- At the same time, in some other sort of pan, melt butter on medium-high heat, add brown sugar and stir until it dissolves. Add cinnamon and nutmeg. Continue stirring, bringing mixture to a boil.
- Add bananas and booze (if using). Stir all ingredients together until liquid is smooth and bananas have softened. Reduce heart to simmer.
- Serve French toast on a plate as normal and top with Bananas Foster sauce.
- Serve with your favourite breakfast pork. I somehow don't see steak working with this one.

2 - French Toast Sammiches with Ham and Chèvre

OK, now we get into possibly(?) more challenging (and untested) territory. This is an idea I want to try for a more savoury French toast dish, but I haven't actually tried it out yet.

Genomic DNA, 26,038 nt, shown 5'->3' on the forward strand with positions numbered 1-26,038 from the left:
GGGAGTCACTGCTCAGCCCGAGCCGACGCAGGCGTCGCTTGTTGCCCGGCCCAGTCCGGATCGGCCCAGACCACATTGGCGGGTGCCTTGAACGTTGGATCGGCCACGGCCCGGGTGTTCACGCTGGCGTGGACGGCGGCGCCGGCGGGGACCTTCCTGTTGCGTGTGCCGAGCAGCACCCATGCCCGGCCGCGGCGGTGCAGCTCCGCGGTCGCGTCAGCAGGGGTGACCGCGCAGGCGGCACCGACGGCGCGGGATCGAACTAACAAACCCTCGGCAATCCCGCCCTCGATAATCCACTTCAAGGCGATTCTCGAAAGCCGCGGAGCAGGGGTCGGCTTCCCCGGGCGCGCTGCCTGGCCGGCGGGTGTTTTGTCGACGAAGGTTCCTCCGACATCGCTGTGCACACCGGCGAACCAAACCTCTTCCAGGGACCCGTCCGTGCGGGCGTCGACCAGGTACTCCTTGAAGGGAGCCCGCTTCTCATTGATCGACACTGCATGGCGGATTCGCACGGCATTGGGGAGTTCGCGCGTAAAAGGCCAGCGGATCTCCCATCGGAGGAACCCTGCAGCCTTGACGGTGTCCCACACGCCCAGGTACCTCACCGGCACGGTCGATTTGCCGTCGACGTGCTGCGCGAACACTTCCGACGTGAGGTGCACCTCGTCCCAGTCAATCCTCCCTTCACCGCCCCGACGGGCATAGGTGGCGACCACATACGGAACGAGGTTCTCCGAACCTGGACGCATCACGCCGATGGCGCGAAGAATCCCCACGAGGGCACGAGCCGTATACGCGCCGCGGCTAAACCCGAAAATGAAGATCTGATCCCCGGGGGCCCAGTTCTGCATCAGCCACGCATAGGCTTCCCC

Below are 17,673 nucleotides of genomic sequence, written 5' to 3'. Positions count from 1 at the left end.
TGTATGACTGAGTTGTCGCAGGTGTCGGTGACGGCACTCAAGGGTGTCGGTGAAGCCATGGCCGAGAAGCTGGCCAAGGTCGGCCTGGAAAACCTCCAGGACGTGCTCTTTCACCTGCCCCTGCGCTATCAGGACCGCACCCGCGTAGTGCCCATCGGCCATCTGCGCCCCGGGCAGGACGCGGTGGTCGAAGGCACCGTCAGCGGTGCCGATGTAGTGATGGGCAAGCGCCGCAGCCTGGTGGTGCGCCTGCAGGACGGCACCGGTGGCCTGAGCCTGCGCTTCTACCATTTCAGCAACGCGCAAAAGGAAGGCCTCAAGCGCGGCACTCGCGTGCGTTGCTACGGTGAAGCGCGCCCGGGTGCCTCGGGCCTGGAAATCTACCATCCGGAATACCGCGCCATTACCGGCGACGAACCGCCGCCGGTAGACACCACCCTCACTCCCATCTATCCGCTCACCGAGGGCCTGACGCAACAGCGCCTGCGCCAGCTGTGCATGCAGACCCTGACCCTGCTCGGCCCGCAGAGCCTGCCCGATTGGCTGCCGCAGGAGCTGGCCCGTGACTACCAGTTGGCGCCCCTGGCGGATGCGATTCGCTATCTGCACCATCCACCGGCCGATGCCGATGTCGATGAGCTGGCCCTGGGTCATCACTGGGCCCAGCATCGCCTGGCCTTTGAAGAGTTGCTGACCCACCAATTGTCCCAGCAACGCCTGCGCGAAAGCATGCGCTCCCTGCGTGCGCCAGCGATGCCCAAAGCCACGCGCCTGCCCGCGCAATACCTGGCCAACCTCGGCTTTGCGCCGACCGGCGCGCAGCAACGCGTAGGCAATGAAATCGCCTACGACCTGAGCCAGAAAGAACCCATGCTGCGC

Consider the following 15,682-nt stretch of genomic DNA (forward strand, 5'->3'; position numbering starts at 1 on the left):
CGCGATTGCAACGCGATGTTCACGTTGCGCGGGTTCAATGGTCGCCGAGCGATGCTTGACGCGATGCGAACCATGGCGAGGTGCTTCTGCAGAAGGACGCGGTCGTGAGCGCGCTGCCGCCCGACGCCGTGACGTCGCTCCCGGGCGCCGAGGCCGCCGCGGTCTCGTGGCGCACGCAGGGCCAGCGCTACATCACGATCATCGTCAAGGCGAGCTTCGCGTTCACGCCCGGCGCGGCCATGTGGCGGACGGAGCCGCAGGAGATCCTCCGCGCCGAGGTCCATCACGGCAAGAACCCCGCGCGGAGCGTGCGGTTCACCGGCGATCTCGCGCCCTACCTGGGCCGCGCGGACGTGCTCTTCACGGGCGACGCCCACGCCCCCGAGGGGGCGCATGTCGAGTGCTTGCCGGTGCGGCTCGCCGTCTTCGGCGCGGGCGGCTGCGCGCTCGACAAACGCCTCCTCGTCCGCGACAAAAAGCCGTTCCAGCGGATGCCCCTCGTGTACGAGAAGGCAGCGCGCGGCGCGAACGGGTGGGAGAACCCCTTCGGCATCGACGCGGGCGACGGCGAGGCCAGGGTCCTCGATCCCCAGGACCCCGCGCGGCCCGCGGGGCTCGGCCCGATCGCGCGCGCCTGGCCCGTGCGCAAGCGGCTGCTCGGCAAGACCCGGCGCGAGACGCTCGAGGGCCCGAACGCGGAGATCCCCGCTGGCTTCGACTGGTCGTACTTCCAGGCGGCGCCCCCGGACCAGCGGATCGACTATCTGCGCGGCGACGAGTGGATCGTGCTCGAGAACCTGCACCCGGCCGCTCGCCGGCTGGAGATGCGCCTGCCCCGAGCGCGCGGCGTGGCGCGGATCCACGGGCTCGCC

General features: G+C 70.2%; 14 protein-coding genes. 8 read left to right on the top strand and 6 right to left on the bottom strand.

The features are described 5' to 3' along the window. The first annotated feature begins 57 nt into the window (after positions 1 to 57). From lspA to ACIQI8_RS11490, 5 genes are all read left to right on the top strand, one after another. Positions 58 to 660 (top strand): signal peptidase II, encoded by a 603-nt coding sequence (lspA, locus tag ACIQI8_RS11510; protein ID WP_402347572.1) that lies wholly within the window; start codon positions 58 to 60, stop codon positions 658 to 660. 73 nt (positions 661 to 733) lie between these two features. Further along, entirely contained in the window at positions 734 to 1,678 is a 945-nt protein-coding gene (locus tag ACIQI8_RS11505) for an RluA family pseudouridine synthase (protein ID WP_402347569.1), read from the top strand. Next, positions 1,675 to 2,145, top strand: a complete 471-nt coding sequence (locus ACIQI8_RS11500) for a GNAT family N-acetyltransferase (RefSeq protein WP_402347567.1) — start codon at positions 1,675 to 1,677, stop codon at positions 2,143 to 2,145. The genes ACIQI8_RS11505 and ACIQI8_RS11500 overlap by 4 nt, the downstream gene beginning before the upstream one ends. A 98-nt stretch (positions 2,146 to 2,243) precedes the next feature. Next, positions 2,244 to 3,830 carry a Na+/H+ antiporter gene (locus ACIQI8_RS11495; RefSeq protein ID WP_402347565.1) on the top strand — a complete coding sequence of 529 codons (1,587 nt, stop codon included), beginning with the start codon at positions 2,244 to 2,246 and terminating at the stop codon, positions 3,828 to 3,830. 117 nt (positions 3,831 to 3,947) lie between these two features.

The principle is pretty basic though.

First of all, prepare 2 pieces of French toast per sandwich as per the "basic" method. Once ready, put on  a plate and let cool a bit.

Using the same pan, fry up as many slices of ham as you want until it reaches a nice texture (or don't, depends on how you like your ham). Once cooked, put aside as well.

On each slice of French toast, spread about a 1/2 tsp of goat cheese (aka chèvre).

Assemble your sandwich.

Put the pan back onto heat and reheat, until sandwich is warm and chèvre has melted slightly.

Serve topped with chopped green onion (if you wish).

Probably best eaten with a knife and fork, but it's up to you.

I swear to Jebus I'll try this out, take a picture, and post it for you all to see what it is I have in mind.

So, yeah, that's just a few forays into the crazy culinary art known as breakfast. Thing is that there really isn't much to making breakfast when you get right down to it. The basics of a tasty morning are simple: eggs, pig, some sort of bread or bagel, some kind of plant matter, and cheese. Assemble as you see fit!

And, if all else fails, there's always Corn Flakes.